Human history, as in fact the story of life itself, is a series of false starts, missteps, and incremental improvements, punctuated with very occasional quantum leaps. In diplomacy and politics, just as in evolution, abrupt changes are a risky endeavour. This essay offers a reflection on the UN, its shortcomings, and potential paths of improvement.
An increasingly complex UN system
Recent articles have described the multiplication of UN organisations as a process of growing, and an almost uncontrolled complexification. Taken to its logical extreme, one could well end up with an organisation that uses most of its resources to govern itself rather than achieve its stated aims.
An argument can thus be made about the need to streamline the UN and its entities. This could be done via the setting up of a task force that will have the remit to study where the fat can be trimmed. As a result of this process, a rationalisation of entities in the UN system coupled with a codification of their individual remits could be achieved; the latter being essential to avoid the mission creep that has plagued the UN over its many decades of existence.
One could say the same about the work of the UN secretary general; the responsibilities subsumed within the role are far greater than those originally envisaged in the Charter of the United Nations. The task force should be asked to cast a critical eye on the role of the UN secretary general, and come up with similar recommendations, as well. At the end of such a process, a proposal might develop for a UN system with fewer entities, each of which with a clear mandate, well-defined responsibilities, and a universally accepted place in the international system.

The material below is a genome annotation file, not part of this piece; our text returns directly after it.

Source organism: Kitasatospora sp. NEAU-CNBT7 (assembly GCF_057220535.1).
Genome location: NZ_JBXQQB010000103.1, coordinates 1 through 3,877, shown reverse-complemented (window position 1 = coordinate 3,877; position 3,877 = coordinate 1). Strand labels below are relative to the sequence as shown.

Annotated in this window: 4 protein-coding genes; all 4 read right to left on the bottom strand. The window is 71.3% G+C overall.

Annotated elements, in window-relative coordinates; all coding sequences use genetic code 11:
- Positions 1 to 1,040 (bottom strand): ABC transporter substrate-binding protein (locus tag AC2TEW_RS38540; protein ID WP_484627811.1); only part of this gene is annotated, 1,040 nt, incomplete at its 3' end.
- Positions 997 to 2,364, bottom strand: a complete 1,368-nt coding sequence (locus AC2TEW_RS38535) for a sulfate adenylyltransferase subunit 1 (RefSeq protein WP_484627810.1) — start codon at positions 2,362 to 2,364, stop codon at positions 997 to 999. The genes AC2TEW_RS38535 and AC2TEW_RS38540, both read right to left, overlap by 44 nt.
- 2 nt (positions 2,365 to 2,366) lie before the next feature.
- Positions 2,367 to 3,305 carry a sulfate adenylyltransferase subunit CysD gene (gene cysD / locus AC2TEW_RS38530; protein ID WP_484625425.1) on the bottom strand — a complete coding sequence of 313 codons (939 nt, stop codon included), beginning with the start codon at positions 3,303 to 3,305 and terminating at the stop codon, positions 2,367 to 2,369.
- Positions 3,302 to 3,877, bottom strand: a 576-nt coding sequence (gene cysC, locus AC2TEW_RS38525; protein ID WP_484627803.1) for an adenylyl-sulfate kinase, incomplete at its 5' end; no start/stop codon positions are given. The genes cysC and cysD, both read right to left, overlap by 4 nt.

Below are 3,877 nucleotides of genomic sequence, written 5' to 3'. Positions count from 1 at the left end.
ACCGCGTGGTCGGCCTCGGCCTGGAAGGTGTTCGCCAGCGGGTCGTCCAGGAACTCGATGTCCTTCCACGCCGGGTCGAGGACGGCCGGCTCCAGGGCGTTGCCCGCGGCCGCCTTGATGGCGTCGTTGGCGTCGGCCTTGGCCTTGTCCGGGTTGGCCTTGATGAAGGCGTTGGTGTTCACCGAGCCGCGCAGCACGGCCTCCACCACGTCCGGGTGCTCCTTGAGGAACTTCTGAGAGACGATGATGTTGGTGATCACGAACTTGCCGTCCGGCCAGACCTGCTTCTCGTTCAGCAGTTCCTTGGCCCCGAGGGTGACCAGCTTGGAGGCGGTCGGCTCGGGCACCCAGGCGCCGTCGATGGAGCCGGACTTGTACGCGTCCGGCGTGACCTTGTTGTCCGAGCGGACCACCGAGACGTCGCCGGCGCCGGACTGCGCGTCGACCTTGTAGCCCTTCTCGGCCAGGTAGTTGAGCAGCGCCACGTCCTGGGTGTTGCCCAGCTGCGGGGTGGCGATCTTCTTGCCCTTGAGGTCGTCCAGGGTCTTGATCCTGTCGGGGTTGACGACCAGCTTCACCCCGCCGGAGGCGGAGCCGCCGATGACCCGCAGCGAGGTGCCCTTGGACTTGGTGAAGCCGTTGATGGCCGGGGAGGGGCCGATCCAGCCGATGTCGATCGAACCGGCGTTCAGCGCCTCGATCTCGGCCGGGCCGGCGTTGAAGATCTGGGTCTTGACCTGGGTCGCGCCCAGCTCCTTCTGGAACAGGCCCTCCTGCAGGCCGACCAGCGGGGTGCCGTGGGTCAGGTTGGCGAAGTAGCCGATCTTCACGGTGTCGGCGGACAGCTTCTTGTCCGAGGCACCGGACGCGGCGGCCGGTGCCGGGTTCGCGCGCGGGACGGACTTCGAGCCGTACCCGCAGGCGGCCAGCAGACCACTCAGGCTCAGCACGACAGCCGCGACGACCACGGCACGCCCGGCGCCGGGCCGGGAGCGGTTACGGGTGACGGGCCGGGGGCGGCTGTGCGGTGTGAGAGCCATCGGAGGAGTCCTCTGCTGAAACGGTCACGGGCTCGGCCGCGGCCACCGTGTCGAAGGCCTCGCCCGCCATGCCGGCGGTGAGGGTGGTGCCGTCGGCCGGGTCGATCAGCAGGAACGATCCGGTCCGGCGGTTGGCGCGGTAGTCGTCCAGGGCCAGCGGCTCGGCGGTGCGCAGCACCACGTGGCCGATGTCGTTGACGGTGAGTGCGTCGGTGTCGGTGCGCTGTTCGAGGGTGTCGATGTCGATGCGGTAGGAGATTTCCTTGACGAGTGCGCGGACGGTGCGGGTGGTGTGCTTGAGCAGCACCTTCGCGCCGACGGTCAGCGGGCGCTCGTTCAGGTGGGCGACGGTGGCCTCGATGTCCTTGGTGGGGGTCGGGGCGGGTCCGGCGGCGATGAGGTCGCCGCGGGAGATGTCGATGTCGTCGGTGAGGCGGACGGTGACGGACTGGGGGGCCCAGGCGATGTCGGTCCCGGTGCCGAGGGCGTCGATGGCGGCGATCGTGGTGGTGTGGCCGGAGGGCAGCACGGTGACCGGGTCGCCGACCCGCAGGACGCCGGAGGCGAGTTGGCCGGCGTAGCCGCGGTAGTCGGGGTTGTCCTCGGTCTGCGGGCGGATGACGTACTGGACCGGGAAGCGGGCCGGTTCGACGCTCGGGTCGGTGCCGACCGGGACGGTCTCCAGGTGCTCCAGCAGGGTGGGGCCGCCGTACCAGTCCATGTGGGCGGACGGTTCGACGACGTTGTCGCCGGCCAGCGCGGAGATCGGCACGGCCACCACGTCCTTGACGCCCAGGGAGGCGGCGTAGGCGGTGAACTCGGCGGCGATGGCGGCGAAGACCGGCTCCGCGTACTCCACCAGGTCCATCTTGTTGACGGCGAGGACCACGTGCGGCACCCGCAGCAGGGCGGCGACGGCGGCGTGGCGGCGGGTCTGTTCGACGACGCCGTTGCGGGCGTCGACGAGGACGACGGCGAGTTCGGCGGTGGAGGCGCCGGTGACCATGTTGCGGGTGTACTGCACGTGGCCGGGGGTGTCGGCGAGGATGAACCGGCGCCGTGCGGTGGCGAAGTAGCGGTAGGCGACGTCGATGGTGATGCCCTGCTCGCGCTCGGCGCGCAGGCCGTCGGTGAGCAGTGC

What is the role of the UN in today’s world?
However, it may be first pertinent to take a step back and look at the bigger picture. What is, precisely, the role of the UN as a whole? Does the world expect the UN to ideate, or does the world want it to execute? This may sound like a strange question to ask of an organisation that has existed for 75 years, but I would argue that it gets to the very core of what it is that many commentators find unreasonable about the current state of the organisation. A couple of examples would be helpful at this juncture.
On one end of the spectrum, we find the sustainable development goals (SDGs), intended largely as a map to help chart the course of nations, individually and collectively, in a world increasingly threatening to become uninhabitable. On the other end lies, for example, the UN Peacekeeping force, falling squarely on the executive side of matters and intended to carry out work directly.
Lying in between these two extremes one finds many agencies and forums; this broad spectrum raises one particularly valid question: Is it the role of the UN to be an executive agency, or is it meant to be one that merely provides roadmaps for its member states to follow?